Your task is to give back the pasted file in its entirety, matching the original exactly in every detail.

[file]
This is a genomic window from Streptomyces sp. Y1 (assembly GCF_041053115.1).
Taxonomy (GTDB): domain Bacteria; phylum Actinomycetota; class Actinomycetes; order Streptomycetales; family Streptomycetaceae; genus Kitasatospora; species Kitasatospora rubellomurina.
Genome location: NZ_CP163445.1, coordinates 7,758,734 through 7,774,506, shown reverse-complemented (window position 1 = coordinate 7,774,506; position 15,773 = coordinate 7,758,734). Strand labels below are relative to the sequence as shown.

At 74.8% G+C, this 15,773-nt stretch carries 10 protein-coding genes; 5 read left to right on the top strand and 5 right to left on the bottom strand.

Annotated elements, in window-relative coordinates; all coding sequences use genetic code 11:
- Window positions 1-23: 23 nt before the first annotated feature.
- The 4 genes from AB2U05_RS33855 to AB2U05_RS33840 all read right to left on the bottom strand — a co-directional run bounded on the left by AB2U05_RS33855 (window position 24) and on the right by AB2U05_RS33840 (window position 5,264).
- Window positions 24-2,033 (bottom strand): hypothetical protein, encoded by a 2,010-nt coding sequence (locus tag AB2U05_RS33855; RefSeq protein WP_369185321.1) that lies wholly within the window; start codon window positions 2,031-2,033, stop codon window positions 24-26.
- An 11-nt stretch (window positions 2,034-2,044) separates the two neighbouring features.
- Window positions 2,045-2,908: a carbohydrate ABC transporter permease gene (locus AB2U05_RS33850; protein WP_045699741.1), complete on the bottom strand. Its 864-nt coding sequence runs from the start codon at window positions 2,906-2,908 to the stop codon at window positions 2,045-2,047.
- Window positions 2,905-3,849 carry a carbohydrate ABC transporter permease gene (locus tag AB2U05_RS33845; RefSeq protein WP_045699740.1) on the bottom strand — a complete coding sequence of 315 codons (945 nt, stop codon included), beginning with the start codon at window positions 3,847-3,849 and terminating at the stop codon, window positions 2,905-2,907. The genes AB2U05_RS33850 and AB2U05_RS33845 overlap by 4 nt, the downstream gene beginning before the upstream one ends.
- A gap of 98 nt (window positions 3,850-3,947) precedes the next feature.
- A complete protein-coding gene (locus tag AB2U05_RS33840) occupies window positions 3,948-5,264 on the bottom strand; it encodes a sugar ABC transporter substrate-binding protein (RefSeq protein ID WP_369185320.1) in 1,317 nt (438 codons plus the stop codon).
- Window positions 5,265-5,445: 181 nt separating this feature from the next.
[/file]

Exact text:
This is a genomic window from Streptomyces sp. Y1 (assembly GCF_041053115.1).
Taxonomy (GTDB): domain Bacteria; phylum Actinomycetota; class Actinomycetes; order Streptomycetales; family Streptomycetaceae; genus Kitasatospora; species Kitasatospora rubellomurina.
Genome location: NZ_CP163445.1, coordinates 7,758,734 through 7,774,506, shown reverse-complemented (window position 1 = coordinate 7,774,506; position 15,773 = coordinate 7,758,734). Strand labels below are relative to the sequence as shown.

At 74.8% G+C, this 15,773-nt stretch carries 10 protein-coding genes; 5 read left to right on the top strand and 5 right to left on the bottom strand.

Annotated elements, in window-relative coordinates; all coding sequences use genetic code 11:
- Window positions 1-23: 23 nt before the first annotated feature.
- The 4 genes from AB2U05_RS33855 to AB2U05_RS33840 all read right to left on the bottom strand — a co-directional run bounded on the left by AB2U05_RS33855 (window position 24) and on the right by AB2U05_RS33840 (window position 5,264).
- Window positions 24-2,033 (bottom strand): hypothetical protein, encoded by a 2,010-nt coding sequence (locus tag AB2U05_RS33855; RefSeq protein WP_369185321.1) that lies wholly within the window; start codon window positions 2,031-2,033, stop codon window positions 24-26.
- An 11-nt stretch (window positions 2,034-2,044) separates the two neighbouring features.
- Window positions 2,045-2,908: a carbohydrate ABC transporter permease gene (locus AB2U05_RS33850; protein WP_045699741.1), complete on the bottom strand. Its 864-nt coding sequence runs from the start codon at window positions 2,906-2,908 to the stop codon at window positions 2,045-2,047.
- Window positions 2,905-3,849 carry a carbohydrate ABC transporter permease gene (locus tag AB2U05_RS33845; RefSeq protein WP_045699740.1) on the bottom strand — a complete coding sequence of 315 codons (945 nt, stop codon included), beginning with the start codon at window positions 3,847-3,849 and terminating at the stop codon, window positions 2,905-2,907. The genes AB2U05_RS33850 and AB2U05_RS33845 overlap by 4 nt, the downstream gene beginning before the upstream one ends.
- A gap of 98 nt (window positions 3,850-3,947) precedes the next feature.
- A complete protein-coding gene (locus tag AB2U05_RS33840) occupies window positions 3,948-5,264 on the bottom strand; it encodes a sugar ABC transporter substrate-binding protein (RefSeq protein ID WP_369185320.1) in 1,317 nt (438 codons plus the stop codon).
- Window positions 5,265-5,445: 181 nt separating this feature from the next.